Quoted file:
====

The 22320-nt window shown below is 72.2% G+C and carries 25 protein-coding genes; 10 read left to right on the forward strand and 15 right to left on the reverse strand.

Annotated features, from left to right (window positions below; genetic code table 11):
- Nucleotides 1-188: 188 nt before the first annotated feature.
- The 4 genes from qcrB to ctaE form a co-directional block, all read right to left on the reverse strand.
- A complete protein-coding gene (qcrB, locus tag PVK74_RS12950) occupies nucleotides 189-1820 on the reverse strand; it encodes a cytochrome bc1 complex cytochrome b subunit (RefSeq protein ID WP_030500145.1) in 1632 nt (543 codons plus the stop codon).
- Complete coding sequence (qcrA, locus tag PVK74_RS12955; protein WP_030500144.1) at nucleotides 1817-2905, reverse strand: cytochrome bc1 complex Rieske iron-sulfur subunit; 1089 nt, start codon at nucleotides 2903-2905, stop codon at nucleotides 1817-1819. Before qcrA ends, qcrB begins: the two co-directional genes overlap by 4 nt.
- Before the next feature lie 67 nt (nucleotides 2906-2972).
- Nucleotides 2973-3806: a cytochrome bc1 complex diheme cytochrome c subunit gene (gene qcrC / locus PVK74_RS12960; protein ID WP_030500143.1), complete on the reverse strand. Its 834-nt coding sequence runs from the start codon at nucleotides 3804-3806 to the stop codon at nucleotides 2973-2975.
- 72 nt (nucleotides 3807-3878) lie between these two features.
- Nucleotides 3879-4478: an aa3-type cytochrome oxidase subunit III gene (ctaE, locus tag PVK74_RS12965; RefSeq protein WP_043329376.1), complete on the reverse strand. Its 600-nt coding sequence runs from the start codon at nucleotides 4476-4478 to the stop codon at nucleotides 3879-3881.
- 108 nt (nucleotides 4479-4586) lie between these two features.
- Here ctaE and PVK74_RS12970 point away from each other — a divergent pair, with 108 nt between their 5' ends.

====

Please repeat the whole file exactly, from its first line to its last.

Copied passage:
The 22320-nt window shown below is 72.2% G+C and carries 25 protein-coding genes; 10 read left to right on the forward strand and 15 right to left on the reverse strand.

Annotated features, from left to right (window positions below; genetic code table 11):
- Nucleotides 1-188: 188 nt before the first annotated feature.
- The 4 genes from qcrB to ctaE form a co-directional block, all read right to left on the reverse strand.
- A complete protein-coding gene (qcrB, locus tag PVK74_RS12950) occupies nucleotides 189-1820 on the reverse strand; it encodes a cytochrome bc1 complex cytochrome b subunit (RefSeq protein ID WP_030500145.1) in 1632 nt (543 codons plus the stop codon).
- Complete coding sequence (qcrA, locus tag PVK74_RS12955; protein WP_030500144.1) at nucleotides 1817-2905, reverse strand: cytochrome bc1 complex Rieske iron-sulfur subunit; 1089 nt, start codon at nucleotides 2903-2905, stop codon at nucleotides 1817-1819. Before qcrA ends, qcrB begins: the two co-directional genes overlap by 4 nt.
- Before the next feature lie 67 nt (nucleotides 2906-2972).
- Nucleotides 2973-3806: a cytochrome bc1 complex diheme cytochrome c subunit gene (gene qcrC / locus PVK74_RS12960; protein ID WP_030500143.1), complete on the reverse strand. Its 834-nt coding sequence runs from the start codon at nucleotides 3804-3806 to the stop codon at nucleotides 2973-2975.
- 72 nt (nucleotides 3807-3878) lie between these two features.
- Nucleotides 3879-4478: an aa3-type cytochrome oxidase subunit III gene (ctaE, locus tag PVK74_RS12965; RefSeq protein WP_043329376.1), complete on the reverse strand. Its 600-nt coding sequence runs from the start codon at nucleotides 4476-4478 to the stop codon at nucleotides 3879-3881.
- 108 nt (nucleotides 4479-4586) lie between these two features.
- Here ctaE and PVK74_RS12970 point away from each other — a divergent pair, with 108 nt between their 5' ends.